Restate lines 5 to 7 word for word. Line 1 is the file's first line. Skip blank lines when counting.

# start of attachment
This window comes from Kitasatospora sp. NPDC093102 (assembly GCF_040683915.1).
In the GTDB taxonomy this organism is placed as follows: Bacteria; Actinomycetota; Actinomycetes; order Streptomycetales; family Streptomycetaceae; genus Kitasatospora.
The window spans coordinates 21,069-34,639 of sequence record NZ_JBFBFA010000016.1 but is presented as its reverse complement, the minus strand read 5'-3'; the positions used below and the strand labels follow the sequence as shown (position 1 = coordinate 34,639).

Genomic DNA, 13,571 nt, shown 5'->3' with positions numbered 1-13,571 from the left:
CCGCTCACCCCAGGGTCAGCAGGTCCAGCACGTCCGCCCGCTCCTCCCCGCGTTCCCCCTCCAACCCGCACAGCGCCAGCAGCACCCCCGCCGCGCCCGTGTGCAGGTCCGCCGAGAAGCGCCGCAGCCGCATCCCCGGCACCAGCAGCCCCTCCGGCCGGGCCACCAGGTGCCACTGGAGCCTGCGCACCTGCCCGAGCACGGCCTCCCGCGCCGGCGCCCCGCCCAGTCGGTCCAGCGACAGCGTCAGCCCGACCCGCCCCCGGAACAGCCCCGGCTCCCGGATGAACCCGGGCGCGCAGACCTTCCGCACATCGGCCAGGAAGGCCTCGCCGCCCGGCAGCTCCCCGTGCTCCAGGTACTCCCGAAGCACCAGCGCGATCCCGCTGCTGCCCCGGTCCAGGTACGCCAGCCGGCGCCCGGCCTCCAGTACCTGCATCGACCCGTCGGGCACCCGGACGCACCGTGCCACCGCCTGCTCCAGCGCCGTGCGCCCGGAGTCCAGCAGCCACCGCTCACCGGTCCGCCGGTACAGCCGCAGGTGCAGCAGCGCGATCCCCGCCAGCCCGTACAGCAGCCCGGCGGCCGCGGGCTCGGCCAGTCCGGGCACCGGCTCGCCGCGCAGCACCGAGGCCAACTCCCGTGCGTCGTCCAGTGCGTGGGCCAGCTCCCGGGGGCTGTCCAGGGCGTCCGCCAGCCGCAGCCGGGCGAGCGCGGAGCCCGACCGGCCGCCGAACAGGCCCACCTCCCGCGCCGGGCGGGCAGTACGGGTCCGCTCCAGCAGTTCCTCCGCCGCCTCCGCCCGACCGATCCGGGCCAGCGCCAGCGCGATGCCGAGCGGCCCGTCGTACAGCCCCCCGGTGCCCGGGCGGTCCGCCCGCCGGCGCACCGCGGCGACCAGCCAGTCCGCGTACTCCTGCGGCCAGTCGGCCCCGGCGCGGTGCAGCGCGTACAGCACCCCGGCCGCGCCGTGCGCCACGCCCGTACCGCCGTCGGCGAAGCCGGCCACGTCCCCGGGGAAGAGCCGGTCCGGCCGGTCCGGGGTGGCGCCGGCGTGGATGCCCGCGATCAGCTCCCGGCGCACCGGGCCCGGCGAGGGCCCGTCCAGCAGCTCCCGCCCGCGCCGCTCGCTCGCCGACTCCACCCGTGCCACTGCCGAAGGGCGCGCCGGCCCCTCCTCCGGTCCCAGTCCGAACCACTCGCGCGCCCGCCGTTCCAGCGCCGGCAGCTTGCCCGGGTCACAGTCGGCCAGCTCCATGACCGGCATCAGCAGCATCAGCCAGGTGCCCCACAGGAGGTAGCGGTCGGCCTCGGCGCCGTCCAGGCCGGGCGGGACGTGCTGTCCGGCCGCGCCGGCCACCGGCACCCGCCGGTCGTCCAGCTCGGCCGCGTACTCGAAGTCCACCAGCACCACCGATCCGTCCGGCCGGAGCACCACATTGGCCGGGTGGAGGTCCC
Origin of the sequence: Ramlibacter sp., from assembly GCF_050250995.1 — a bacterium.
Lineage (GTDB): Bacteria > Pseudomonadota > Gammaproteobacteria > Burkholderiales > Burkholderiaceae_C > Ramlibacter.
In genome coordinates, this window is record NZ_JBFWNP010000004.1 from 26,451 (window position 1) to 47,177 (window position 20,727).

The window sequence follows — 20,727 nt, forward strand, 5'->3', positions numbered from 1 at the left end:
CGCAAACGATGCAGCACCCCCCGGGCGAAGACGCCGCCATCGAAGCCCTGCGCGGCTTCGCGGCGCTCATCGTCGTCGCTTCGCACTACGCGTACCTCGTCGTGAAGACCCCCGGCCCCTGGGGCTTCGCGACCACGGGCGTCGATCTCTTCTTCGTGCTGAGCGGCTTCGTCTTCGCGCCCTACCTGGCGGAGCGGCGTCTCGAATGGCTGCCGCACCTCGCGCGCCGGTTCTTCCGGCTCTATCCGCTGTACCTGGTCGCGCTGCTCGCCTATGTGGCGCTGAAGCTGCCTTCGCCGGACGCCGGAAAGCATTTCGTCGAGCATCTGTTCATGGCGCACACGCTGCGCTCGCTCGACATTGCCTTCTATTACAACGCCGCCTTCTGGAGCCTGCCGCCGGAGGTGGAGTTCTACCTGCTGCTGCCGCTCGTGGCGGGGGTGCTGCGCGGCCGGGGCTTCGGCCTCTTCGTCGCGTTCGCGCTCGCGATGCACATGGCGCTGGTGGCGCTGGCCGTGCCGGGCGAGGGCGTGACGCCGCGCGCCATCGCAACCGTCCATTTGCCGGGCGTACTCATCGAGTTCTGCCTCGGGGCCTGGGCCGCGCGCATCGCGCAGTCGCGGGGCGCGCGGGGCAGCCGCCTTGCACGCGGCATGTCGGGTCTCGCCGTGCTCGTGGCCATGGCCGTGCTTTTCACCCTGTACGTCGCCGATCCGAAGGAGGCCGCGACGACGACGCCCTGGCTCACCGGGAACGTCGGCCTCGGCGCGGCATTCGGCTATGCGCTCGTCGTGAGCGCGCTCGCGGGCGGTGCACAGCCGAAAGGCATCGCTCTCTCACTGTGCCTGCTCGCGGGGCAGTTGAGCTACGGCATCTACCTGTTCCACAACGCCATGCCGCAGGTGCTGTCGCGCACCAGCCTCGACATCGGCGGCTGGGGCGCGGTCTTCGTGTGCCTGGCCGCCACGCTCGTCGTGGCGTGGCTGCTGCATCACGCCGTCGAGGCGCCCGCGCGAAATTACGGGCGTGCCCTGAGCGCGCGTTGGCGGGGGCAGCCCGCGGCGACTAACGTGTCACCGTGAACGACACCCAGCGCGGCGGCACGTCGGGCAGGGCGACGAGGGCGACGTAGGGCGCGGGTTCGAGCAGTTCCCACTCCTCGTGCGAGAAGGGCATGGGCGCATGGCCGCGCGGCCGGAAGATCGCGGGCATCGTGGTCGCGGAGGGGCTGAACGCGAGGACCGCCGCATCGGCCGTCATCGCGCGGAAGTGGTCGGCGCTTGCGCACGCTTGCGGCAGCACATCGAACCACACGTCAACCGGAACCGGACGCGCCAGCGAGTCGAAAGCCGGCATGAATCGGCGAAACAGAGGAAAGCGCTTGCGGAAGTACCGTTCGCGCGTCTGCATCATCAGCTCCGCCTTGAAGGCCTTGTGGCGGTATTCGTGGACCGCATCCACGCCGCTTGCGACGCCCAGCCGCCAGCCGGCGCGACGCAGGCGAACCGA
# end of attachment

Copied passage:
CCGCTCACCCCAGGGTCAGCAGGTCCAGCACGTCCGCCCGCTCCTCCCCGCGTTCCCCCTCCAACCCGCACAGCGCCAGCAGCACCCCCGCCGCGCCCGTGTGCAGGTCCGCCGAGAAGCGCCGCAGCCGCATCCCCGGCACCAGCAGCCCCTCCGGCCGGGCCACCAGGTGCCACTGGAGCCTGCGCACCTGCCCGAGCACGGCCTCCCGCGCCGGCGCCCCGCCCAGTCGGTCCAGCGACAGCGTCAGCCCGACCCGCCCCCGGAACAGCCCCGGCTCCCGGATGAACCCGGGCGCGCAGACCTTCCGCACATCGGCCAGGAAGGCCTCGCCGCCCGGCAGCTCCCCGTGCTCCAGGTACTCCCGAAGCACCAGCGCGATCCCGCTGCTGCCCCGGTCCAGGTACGCCAGCCGGCGCCCGGCCTCCAGTACCTGCATCGACCCGTCGGGCACCCGGACGCACCGTGCCACCGCCTGCTCCAGCGCCGTGCGCCCGGAGTCCAGCAGCCACCGCTCACCGGTCCGCCGGTACAGCCGCAGGTGCAGCAGCGCGATCCCCGCCAGCCCGTACAGCAGCCCGGCGGCCGCGGGCTCGGCCAGTCCGGGCACCGGCTCGCCGCGCAGCACCGAGGCCAACTCCCGTGCGTCGTCCAGTGCGTGGGCCAGCTCCCGGGGGCTGTCCAGGGCGTCCGCCAGCCGCAGCCGGGCGAGCGCGGAGCCCGACCGGCCGCCGAACAGGCCCACCTCCCGCGCCGGGCGGGCAGTACGGGTCCGCTCCAGCAGTTCCTCCGCCGCCTCCGCCCGACCGATCCGGGCCAGCGCCAGCGCGATGCCGAGCGGCCCGTCGTACAGCCCCCCGGTGCCCGGGCGGTCCGCCCGCCGGCGCACCGCGGCGACCAGCCAGTCCGCGTACTCCTGCGGCCAGTCGGCCCCGGCGCGGTGCAGCGCGTACAGCACCCCGGCCGCGCCGTGCGCCACGCCCGTACCGCCGTCGGCGAAGCCGGCCACGTCCCCGGGGAAGAGCCGGTCCGGCCGGTCCGGGGTGGCGCCGGCGTGGATGCCCGCGATCAGCTCCCGGCGCACCGGGCCCGGCGAGGGCCCGTCCAGCAGCTCCCGCCCGCGCCGCTCGCTCGCCGACTCCACCCGTGCCACTGCCGAAGGGCGCGCCGGCCCCTCCTCCGGTCCCAGTCCGAACCACTCGCGCGCCCGCCGTTCCAGCGCCGGCAGCTTGCCCGGGTCACAGTCGGCCAGCTCCATGACCGGCATCAGCAGCATCAGCCAGGTGCCCCACAGGAGGTAGCGGTCGGCCTCGGCGCCGTCCAGGCCGGGCGGGACGTGCTGTCCGGCCGCGCCGGCCACCGGCACCCGCCGGTCGTCCAGCTCGGCCGCGTACTCGAAGTCCACCAGCACCACCGATCCGTCCGGCCGGAGCACCACATTGGCCGGGTGGAGGTCCC
Origin of the sequence: Ramlibacter sp., from assembly GCF_050250995.1 — a bacterium.
Lineage (GTDB): Bacteria > Pseudomonadota > Gammaproteobacteria > Burkholderiales > Burkholderiaceae_C > Ramlibacter.